Performance improvement accountability rests with the individual. When hiring a personal trainer it is important to make sure the trainer’s focus is to educate the client on the monitoring process and provide them with the skills and tools to monitor their own performance. One such tool can be found at www.fitday.com. The Fitday.com tool provides goal setting, body measurements, food monitoring, calorie tracking, activity tracking, and behavioral tools, e.g. mood monitoring and journals. The monitoring tools in Fitday.com establish feedback, e.g. calories burned vs. calories consumed, activity calorie expenditure, and comparison of mood-to-calories. Individuals who establish fitness goals and use such tools as Fitday.com have a better chance of achieving the self-fitness goals than those who do not.
Monitoring and feedback also establish effective performance behavior patterns. Once the link between feedback and successful results are established, people make the connection between what they did, and the improved performance results, i.e. when a person sees a correlation between reduced body inches and intense resistance training; they are more likely to continue the resistance training on their own. Over time, a person who monitors his protein, carbohydrates, and fats soon recognize the foods that provide the right balance of these nutrients. They then instinctively begin to select the right foods and portions that keep their nutrition program on track. Monitoring is self-regulated and feedback is done on an exception basis, i.e. a person realizes they have eaten too much for the holiday and records the data for that holiday in Fitday.com to see how much they have detoured from their nutritional program and what they need to do to correct the situation.
Feedback through monitoring becomes less cumbersome and frustrating as you move to a maintenance program vs. a progressive fitness program. The people who sustain fitness and continuously improve fitness always have well established feedback-monitoring systems in place. These tools have become second nature to them, because of the repetition. You never want to eliminate monitoring and feedback. As you reach your goals and establish a maintenance program, you will use these tools less, but never abandon them. You need to find the right monitoring and feedback tools that work for you. Everyone has different needs and different circumstances. The important point is to find monitoring and feedback tools that you will use. Once the tools become second nature you will become more proficient at designing and implementing a Strategy for Fitness™.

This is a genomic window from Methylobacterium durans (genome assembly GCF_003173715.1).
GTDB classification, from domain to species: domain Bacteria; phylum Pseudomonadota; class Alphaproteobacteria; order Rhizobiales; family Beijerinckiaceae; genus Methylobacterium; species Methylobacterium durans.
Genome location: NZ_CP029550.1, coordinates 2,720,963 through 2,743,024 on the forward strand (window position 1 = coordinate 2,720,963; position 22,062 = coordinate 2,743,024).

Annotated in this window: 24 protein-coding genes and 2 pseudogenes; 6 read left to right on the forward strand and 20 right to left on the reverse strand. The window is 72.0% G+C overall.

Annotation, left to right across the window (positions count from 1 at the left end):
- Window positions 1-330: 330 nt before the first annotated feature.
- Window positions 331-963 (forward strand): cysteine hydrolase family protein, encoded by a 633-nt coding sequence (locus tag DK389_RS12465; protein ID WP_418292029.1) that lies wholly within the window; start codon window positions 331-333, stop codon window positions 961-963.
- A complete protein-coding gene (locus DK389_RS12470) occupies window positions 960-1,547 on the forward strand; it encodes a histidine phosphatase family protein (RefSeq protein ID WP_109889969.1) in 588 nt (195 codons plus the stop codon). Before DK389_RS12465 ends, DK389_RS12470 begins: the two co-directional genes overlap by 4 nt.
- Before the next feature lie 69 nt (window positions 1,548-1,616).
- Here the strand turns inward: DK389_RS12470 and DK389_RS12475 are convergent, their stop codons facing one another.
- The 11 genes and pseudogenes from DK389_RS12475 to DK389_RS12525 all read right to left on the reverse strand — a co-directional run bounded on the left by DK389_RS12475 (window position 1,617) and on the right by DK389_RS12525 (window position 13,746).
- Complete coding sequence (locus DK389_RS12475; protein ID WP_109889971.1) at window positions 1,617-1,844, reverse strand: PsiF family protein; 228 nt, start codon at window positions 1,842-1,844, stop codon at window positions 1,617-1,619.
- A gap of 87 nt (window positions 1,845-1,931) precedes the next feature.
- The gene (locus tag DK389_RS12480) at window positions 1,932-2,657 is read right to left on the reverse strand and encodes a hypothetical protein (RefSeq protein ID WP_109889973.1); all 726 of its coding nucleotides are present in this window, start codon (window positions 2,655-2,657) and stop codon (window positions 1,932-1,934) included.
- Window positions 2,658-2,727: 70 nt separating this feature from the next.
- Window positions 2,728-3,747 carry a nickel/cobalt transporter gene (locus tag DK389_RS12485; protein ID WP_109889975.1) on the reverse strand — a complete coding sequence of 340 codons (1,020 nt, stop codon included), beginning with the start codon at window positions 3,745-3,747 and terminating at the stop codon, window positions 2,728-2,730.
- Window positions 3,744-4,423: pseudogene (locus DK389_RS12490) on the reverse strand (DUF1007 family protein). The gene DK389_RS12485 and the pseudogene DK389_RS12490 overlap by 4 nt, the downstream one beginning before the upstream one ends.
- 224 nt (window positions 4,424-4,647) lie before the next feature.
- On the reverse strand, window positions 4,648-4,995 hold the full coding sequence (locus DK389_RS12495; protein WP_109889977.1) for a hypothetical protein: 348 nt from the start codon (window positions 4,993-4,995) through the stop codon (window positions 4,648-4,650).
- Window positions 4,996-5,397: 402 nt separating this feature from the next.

Vic Vogel is an internationally NFPT-certified personal trainer /fitness consultant, author, and sports nutritionist. He provides fitness consulting to individuals and businesses. Vic’s two books Building a Strategy for Fitness: A Model to Reach and Sustain Total Fitness & Health, and Strategy for Fitness: Nutritional Manual can be found at Amazon.com. Vic resides and practices in Oklahoma City, and travels for fitness consulting.
 Vogel, Victor. Building a Strategy for Fitness: A Model to Reach and Sustain Total Fitness & Health. Oklahoma City: CreateSpace.com, 2009.
 Erez, Miriam. “Feedback: A Necessary Condition for the Goal Setting Performance Relationship. Research Report No. 10”. Maryland University. College Park: University of Maryland Department of Psychology May 1976.